BIZMOLOGY — The average US auto dealer did well in 2012 — very well, according to a recent survey of member dealers by the National Automobile Dealers Association (NADA). And all signs point to another good year in 2013.
The average US franchised dealership saw pretax profits rise 6 percent in 2012. Dealers averaged sales of more than $38 million, a 9 percent rise over 2011. Net profits on new car sales reached their highest level since 2004 amid higher sales volumes and per-vehicle revenue. New-vehicle sales volumes rose 13 percent last year, and the average selling price increased nearly 1 percent. Low interest rates kept a lid on floorplan costs.
Industry watchers believe US light-vehicle sales could reach 16 million units this year, which would spell another banner year for auto dealers. While dealers are generally optimistic about 2013, insiders expressed two key concerns — the impact of the Affordable Care Act and possible tightening of lending regulations, which could hurt the profitability of dealers’ finance and insurance departments. The Obama administration recently announced a delay in the implementation of certain parts of the health care rules, which buys dealers another year to make adjustments.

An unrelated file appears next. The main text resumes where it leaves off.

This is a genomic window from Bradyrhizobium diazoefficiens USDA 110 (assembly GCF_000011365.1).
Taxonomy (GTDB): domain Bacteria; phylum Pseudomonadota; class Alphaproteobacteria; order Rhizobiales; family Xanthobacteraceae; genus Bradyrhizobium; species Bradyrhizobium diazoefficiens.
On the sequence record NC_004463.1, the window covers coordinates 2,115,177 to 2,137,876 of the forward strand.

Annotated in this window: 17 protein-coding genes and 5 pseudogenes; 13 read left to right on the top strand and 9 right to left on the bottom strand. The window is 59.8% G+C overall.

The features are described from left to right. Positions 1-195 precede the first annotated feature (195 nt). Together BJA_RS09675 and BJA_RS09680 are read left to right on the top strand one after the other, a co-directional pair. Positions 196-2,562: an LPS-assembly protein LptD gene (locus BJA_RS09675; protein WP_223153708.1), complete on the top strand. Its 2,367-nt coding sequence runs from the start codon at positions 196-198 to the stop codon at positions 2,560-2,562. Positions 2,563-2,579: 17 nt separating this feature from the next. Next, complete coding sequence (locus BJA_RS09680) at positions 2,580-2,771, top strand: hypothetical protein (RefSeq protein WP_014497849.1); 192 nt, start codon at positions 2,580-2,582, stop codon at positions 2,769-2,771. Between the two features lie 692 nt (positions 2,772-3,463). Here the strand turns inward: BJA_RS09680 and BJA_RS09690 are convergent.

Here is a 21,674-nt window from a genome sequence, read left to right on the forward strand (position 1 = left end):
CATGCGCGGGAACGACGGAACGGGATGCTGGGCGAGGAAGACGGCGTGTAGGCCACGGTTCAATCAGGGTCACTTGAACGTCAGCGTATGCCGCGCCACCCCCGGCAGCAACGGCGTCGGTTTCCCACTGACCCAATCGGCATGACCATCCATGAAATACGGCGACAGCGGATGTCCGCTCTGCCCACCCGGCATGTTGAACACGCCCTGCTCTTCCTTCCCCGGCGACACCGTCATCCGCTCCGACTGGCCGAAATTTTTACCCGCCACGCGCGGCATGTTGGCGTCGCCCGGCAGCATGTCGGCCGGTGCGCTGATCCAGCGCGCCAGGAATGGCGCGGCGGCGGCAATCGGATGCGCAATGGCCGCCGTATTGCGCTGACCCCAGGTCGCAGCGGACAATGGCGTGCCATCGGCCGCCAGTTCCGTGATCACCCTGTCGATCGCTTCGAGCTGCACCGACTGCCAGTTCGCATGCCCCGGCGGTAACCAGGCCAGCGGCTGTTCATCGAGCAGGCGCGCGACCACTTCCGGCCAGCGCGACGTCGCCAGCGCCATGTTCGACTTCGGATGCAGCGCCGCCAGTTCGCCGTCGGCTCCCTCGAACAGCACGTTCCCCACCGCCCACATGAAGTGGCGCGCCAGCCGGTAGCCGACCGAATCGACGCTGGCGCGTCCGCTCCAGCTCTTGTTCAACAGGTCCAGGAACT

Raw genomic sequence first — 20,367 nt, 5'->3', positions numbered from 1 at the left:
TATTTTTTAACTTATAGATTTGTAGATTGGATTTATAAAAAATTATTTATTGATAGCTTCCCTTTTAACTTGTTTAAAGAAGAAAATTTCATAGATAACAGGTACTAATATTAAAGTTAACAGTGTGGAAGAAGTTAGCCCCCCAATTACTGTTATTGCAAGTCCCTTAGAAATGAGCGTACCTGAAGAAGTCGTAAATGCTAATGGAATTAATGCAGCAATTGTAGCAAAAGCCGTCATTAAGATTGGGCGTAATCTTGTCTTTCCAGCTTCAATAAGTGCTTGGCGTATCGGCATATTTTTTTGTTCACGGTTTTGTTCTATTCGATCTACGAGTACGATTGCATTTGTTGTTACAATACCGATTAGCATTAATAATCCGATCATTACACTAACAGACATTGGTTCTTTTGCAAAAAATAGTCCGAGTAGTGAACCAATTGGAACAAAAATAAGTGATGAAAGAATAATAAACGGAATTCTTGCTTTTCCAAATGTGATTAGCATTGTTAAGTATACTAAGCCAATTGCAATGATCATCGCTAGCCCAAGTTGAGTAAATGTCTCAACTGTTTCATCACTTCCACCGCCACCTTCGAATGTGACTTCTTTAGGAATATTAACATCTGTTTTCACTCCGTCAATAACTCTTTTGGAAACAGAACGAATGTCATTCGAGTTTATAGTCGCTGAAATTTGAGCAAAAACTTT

One weak area for profits in 2012 was dealers’ parts and service departments. Rapidly improving vehicle quality across the industry means vehicles sold two or three years ago aren’t coming in for parts and maintenance. Another sore spot was used-vehicle sales. Per-vehicle, pre-owned profits dropped to $194 in 2012 from $269 in 2011. NADA attributed the lower profits to higher costs to acquire used-car inventories, and rising personnel and advertising costs.
Overall, dealers remain upbeat about 2013, citing improving consumer confidence, a robust product pipeline from manufacturers, and economic recovery in key high-volume regions including the western US and Florida.
Photo by Pat Pilon, used under a Creative Commons license.